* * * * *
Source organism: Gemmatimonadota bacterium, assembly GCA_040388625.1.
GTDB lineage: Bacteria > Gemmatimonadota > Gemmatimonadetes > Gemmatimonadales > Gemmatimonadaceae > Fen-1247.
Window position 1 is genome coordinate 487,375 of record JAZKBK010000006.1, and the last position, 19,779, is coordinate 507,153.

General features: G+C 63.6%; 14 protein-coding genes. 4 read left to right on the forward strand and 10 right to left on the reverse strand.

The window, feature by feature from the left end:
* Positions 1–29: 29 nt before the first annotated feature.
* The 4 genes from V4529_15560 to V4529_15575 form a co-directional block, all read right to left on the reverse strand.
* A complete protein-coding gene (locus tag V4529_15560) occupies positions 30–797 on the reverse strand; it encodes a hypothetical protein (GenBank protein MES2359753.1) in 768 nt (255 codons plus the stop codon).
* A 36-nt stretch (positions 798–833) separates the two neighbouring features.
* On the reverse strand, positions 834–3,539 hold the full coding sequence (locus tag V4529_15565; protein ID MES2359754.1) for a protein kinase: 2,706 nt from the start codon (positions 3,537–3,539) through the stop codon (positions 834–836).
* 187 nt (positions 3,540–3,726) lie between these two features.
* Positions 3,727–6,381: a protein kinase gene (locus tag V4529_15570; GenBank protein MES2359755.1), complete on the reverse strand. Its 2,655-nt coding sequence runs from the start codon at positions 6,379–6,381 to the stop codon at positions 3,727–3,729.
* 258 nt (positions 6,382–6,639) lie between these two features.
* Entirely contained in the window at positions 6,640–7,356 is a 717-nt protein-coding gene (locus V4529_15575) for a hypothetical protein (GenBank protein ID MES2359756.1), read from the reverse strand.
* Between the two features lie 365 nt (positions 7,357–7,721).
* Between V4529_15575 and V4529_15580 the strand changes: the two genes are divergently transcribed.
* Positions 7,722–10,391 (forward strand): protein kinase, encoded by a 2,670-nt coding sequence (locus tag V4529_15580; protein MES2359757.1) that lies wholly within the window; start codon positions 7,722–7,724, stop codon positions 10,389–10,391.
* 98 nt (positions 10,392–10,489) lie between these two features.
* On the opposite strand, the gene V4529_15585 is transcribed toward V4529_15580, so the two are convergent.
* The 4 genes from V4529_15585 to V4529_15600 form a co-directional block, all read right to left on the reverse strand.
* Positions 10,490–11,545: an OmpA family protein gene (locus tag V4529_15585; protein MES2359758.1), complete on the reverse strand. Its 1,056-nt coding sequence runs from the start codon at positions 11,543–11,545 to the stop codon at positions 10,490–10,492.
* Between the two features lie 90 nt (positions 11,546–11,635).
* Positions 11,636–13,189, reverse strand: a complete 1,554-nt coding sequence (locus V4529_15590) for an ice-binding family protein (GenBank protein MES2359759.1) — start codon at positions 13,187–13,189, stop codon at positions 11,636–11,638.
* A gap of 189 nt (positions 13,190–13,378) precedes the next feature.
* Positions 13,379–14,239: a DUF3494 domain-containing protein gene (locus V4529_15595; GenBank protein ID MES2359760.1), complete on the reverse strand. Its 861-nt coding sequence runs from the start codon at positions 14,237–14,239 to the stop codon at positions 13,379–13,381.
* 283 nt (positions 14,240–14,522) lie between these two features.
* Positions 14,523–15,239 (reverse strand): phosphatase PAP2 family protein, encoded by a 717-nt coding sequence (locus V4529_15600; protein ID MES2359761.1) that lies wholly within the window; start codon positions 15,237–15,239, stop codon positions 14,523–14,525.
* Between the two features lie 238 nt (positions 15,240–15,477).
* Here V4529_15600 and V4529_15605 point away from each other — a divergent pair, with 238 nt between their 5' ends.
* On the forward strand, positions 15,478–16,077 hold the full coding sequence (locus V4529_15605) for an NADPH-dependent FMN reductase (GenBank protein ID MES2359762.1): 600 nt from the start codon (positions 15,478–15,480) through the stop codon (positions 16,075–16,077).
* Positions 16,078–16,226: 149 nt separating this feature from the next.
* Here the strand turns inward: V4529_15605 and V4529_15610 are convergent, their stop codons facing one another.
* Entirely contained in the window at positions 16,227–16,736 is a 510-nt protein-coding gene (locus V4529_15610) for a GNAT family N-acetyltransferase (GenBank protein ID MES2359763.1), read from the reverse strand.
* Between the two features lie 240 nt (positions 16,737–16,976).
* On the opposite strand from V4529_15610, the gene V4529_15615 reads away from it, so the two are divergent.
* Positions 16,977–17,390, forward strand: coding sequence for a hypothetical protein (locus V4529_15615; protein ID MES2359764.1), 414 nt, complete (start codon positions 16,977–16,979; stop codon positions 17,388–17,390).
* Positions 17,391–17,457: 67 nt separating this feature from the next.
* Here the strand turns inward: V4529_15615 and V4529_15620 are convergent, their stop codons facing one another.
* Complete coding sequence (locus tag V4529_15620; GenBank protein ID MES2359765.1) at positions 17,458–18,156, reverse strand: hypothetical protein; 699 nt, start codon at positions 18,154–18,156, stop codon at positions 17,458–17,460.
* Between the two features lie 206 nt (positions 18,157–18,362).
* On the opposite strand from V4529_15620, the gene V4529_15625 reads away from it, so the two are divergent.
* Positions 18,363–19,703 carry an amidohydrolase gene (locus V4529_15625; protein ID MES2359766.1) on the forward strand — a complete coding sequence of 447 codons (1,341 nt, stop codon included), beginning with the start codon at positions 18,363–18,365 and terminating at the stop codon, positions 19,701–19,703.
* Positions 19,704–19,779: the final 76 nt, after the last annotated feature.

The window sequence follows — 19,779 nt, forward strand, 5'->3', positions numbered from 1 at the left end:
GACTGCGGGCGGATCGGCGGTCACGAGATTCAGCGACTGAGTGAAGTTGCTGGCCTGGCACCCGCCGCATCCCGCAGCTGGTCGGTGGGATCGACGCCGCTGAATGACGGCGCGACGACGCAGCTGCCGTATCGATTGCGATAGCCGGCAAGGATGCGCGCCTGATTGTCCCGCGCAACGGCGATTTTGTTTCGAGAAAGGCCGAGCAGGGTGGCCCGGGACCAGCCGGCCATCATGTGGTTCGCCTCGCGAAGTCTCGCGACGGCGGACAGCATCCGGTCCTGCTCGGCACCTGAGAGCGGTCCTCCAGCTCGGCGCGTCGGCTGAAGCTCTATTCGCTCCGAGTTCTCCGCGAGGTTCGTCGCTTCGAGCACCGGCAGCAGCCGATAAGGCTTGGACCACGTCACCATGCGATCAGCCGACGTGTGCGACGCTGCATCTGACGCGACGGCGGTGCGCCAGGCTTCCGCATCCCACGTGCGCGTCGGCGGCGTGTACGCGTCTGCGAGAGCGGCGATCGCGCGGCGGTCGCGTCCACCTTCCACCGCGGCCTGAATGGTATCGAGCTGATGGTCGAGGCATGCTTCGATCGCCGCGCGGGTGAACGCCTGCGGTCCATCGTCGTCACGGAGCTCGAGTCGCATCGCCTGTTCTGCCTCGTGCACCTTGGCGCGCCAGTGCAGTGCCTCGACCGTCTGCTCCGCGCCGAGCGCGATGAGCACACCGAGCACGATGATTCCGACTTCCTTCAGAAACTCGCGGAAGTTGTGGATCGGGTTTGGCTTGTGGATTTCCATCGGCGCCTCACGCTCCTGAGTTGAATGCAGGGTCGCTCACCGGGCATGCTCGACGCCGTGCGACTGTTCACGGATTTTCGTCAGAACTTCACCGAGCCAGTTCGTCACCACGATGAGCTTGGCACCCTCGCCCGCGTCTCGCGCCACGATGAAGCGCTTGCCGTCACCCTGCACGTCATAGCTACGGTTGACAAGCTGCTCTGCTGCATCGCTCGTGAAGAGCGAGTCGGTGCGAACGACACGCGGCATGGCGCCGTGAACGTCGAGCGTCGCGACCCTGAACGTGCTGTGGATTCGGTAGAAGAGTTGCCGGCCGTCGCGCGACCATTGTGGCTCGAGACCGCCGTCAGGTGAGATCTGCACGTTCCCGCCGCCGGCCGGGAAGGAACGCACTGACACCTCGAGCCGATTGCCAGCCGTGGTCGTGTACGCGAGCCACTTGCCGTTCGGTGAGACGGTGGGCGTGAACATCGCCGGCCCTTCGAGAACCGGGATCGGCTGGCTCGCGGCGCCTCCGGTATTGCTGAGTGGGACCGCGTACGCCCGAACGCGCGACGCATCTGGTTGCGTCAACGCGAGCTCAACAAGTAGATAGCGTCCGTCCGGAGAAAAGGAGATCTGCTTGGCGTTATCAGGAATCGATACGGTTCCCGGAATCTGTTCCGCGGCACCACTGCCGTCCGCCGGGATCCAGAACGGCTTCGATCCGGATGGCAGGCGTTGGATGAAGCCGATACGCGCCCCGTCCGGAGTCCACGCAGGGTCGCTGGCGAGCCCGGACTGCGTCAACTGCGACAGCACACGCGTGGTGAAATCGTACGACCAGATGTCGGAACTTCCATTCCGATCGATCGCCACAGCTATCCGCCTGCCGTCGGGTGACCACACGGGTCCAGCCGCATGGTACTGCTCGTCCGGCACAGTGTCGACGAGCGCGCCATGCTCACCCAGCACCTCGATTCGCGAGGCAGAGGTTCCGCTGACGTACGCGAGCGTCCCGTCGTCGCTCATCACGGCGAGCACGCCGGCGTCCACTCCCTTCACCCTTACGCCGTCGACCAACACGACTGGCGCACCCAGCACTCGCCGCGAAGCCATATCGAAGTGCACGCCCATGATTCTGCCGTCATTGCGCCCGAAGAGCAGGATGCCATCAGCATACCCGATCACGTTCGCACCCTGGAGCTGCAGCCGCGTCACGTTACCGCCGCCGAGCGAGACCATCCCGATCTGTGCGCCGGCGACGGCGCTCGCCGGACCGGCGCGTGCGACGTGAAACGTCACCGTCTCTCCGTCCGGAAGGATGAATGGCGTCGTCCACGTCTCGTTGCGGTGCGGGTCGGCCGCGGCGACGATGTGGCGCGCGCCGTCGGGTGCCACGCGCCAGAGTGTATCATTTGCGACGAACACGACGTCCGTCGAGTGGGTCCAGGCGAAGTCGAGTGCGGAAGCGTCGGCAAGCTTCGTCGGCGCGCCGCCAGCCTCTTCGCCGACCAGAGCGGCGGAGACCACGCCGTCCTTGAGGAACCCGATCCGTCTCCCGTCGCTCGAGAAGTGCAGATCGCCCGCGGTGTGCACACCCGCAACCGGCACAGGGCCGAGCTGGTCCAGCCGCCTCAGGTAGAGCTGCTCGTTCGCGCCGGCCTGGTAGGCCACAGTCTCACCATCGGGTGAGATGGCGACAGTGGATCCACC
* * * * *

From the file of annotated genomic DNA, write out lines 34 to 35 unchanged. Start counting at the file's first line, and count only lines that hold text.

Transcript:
* Between the two features lie 240 nt (positions 16,737–16,976).
* On the opposite strand from V4529_15610, the gene V4529_15615 reads away from it, so the two are divergent.